Date: 22 august 2009
Where: Langar Airfield, Langar, Nottingham, UK.
My body is still in denial that I leapt out of a plane at 13,000 ft without a parachute. Although by ‘leapt’ I of course mean I edged towards the exit shitting my pants and by ‘without a parachute’ I mean I was attached to the front of an instructor edging towards the exit against my will who was hoping that I didn’t really shit my pants.
I am scared of heights and but I have no problem flying in planes and as such there were only three ‘bad’ moments that I would advise any would be first timers, the wait/ buildup, hanging outside the plane exit and some slight nausea after the parachute opened. Other than that it is a surreal experience and one that I would happily repeat, it’s odd how safe you feel attached to another human who is only held up by some strings, a sheet and the laws of physics. I feel far more fear from climbing a ladder or giving blood (needles).
Anyone can do a tandem parachute jump as long as you’re medically sound and no more than 15 stone in weight – I think over a certain age and you need sign off from a doctor. You turn up on the day have a 30 minute briefing and then you sit and wait to be called once called then you buddy up with your instructor who runs through the gear, free fall and landing positions and another quick briefing. After that then you’re taken to the plane and you get a ride up to 13,000 feet.
Its very reassuring and supportive having a friend with you doing their first jump as well during the periods of waiting, more so on the plane and I have to say that the instructors that I jumped with were excellent at making me feel at ease throughout.
So you’re in the plane, always climbing and you get to see the landscape below and any landmarks to try and look out for on the way down. With any luck you get nice clear blue skies with a few clouds and good wind speeds.
13,000 feet and the time has come, I have to sit up on my instructors lap as he tightens the straps and clips me on to his harness, I have my hat placed on, the door slides opens, I pull my goggles down and my instructor, in this case Dave, starts to edge us towards the exit…
I’m sitting on the edge for no more than 5 seconds with my feet outside behind me nearly touching the bottom of the plane, I am scared, my hands griping each opposite shoulder and as I tilt my head as far back as possible before I can even think about ‘hold on how is the instructor hanging on’ we fall out of the plane.
Now apparently you kind of black out as the brain can’t process what’s happening to you so what seems like only a few seconds is around 20-30 seconds of free fall as you reach terminal velocity and speeds of up to 160mph. There is no fear, it is impossible to be scared at this moment, it seems like a dream. I can not explain this to anyone who has not jumped, it is incomparable, you are weightless, my thoughts are lucid.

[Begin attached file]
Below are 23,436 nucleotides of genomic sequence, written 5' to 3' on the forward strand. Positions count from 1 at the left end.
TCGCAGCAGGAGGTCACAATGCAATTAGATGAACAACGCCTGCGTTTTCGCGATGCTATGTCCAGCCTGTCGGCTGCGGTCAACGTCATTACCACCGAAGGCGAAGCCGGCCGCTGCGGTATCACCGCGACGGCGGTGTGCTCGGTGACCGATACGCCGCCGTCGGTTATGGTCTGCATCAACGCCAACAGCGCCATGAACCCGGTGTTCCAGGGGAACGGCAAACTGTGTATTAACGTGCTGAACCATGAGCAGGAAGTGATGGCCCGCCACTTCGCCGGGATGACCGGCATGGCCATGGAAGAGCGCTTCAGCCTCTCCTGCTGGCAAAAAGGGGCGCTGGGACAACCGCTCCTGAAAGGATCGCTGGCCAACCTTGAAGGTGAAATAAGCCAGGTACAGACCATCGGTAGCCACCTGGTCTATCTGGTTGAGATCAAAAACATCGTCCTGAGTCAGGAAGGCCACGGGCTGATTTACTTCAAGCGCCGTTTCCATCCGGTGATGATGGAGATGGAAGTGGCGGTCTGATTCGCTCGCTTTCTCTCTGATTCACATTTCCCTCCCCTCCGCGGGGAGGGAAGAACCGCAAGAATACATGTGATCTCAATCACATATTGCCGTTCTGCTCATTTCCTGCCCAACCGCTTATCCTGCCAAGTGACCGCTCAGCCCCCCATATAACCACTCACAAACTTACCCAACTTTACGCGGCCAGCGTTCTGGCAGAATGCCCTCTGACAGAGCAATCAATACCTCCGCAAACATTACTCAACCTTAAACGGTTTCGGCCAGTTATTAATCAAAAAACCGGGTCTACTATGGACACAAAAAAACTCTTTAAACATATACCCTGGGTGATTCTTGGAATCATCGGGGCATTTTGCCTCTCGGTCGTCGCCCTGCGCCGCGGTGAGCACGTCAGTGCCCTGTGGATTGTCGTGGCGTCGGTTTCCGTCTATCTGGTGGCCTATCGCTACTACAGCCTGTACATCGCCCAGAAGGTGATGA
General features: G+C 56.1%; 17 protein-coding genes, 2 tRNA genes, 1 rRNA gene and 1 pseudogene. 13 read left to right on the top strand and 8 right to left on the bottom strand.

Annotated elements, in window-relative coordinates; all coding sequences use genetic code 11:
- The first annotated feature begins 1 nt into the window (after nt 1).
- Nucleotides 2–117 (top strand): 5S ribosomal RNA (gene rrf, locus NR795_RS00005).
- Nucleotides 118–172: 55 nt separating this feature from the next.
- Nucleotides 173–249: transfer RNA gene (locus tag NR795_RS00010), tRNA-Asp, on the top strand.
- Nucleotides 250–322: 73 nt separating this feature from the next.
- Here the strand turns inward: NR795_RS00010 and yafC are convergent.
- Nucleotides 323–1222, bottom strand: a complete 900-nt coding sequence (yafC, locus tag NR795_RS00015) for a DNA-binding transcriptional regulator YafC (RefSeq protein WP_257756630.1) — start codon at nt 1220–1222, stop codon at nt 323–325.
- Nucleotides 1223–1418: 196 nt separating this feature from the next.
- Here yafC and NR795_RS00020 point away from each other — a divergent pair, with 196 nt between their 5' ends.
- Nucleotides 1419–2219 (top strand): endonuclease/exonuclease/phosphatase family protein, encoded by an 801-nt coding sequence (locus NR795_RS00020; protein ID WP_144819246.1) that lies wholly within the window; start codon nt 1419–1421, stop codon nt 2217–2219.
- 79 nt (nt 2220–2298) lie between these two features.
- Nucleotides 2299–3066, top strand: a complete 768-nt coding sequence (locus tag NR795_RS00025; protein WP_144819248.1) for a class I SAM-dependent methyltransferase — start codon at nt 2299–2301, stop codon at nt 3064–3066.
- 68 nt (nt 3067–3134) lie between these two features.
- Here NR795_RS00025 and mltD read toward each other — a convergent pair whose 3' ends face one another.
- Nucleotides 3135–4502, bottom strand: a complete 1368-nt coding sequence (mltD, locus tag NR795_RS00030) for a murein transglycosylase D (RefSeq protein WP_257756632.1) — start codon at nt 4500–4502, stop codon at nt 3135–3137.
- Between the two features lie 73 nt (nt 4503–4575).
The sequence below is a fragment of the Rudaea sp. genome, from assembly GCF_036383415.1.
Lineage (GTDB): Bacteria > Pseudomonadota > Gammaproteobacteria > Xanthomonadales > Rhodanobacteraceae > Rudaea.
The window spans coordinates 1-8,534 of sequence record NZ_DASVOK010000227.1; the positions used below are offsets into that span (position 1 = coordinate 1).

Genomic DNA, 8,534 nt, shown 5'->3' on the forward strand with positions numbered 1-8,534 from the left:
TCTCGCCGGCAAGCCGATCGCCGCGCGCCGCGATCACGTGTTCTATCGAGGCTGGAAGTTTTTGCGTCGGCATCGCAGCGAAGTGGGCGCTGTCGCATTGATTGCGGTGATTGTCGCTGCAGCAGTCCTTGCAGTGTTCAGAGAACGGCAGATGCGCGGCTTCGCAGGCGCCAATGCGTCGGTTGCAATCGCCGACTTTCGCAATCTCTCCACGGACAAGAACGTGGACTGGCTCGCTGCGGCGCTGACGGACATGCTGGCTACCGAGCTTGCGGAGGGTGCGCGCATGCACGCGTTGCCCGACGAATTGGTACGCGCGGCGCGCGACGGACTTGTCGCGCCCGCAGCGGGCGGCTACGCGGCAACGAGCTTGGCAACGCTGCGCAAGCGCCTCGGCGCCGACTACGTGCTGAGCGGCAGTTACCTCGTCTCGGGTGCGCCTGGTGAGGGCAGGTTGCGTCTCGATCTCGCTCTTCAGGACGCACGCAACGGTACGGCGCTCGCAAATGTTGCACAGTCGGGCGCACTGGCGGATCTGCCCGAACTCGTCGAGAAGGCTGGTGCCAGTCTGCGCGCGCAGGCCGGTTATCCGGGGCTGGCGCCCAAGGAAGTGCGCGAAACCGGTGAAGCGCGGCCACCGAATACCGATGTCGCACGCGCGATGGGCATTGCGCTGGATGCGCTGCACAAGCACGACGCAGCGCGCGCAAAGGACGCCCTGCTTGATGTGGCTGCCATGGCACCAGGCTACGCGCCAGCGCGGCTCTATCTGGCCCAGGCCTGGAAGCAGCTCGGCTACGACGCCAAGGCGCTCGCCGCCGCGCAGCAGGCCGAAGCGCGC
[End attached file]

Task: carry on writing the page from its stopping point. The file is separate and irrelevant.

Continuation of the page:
We do a few spins, I stick my arms out and I hear a russle and the parachute deploys… I really can’t remember any more than that but is one of the most awesome experiences of my life so far. The harness straps now really dig into my groin cutting out the blood supply a bit, I start to feel some nausea and admit to the instructor I may disgrace his canopy, there is nothing but to wait the nausea out by moving my legs to keep blood supply moving. I have a mild headache and confusion as my brain catches up with what just happened in the free fall. I remove my goggles and start to try and look around at places and landmarks to take my mind off of the nausea, I try to focus on the horizon but instead feel more comfort oddly looking directly at the ground below which is the exact opposite of what you do when scared of heights. I hang in the harness making the instructor look like he’s jumping with a shop dummy attached to him. But still I am really enjoying myself…
I can see where to land, I bring my feet up in front of me and prepare to be dragged along the floor or to mess up the landing in some other way, instead my feet touch the ground and we stop perfectly, people come to help un-clip the parachute and it’s all over.
I wait for my friend Allan to land just behind me and we are both more than happy to be alive right now both having just jumped from a plane for the first time. That’s it, it’s over and to be honest my nausea had worn off and I wish I could have had more time up there – apparently Allan even got to steer his parachute and had I not been like a shop dummy I would have liked to have a go at this as well.
Whilst we decided against paying the extra and getting the video and stills of the jumps Jude managed to take photos of each of us as we floated down. The whole experience took about 3 hours in terms of briefing, waiting and recovering and was well worth the £260 – when you land you are full of adrenaline and are quite euphoric, it is an amazing high to be on.
I think what made the day a bit easier as well was driving up to a near by hotel/ travelodge and staying the night ensuring we had a decent nights sleep. Also not having a raging hangover was definitely a sound idea.
And as I write this, I know that I will shortly go to sleep and relive the free fall moments from earlier on today. Do not ever say you can’t see the appeal of skydiving until you have tried it, everyone should try it at least once, it is one of the most amazing things that you can do.